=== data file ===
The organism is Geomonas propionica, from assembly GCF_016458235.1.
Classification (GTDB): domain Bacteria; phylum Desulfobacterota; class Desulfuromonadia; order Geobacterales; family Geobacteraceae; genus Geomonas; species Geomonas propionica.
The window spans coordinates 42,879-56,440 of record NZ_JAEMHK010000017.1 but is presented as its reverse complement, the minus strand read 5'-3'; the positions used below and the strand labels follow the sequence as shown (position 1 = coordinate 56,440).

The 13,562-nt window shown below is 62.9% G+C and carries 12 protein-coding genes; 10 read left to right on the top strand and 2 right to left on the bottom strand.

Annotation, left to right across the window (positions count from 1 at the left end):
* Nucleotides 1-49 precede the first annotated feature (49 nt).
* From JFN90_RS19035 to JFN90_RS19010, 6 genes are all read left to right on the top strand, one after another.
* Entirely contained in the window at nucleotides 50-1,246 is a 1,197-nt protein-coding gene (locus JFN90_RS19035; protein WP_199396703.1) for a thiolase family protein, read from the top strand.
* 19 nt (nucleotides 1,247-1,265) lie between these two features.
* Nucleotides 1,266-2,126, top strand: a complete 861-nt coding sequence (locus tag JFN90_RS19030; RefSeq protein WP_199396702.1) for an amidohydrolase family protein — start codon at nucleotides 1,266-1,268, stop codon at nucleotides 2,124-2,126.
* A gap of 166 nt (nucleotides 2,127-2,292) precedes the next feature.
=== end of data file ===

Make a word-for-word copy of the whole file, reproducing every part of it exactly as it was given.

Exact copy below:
The organism is Geomonas propionica, from assembly GCF_016458235.1.
Classification (GTDB): domain Bacteria; phylum Desulfobacterota; class Desulfuromonadia; order Geobacterales; family Geobacteraceae; genus Geomonas; species Geomonas propionica.
The window spans coordinates 42,879-56,440 of record NZ_JAEMHK010000017.1 but is presented as its reverse complement, the minus strand read 5'-3'; the positions used below and the strand labels follow the sequence as shown (position 1 = coordinate 56,440).

The 13,562-nt window shown below is 62.9% G+C and carries 12 protein-coding genes; 10 read left to right on the top strand and 2 right to left on the bottom strand.

Annotation, left to right across the window (positions count from 1 at the left end):
* Nucleotides 1-49 precede the first annotated feature (49 nt).
* From JFN90_RS19035 to JFN90_RS19010, 6 genes are all read left to right on the top strand, one after another.
* Entirely contained in the window at nucleotides 50-1,246 is a 1,197-nt protein-coding gene (locus JFN90_RS19035; protein WP_199396703.1) for a thiolase family protein, read from the top strand.
* 19 nt (nucleotides 1,247-1,265) lie between these two features.
* Nucleotides 1,266-2,126, top strand: a complete 861-nt coding sequence (locus tag JFN90_RS19030; RefSeq protein WP_199396702.1) for an amidohydrolase family protein — start codon at nucleotides 1,266-1,268, stop codon at nucleotides 2,124-2,126.
* A gap of 166 nt (nucleotides 2,127-2,292) precedes the next feature.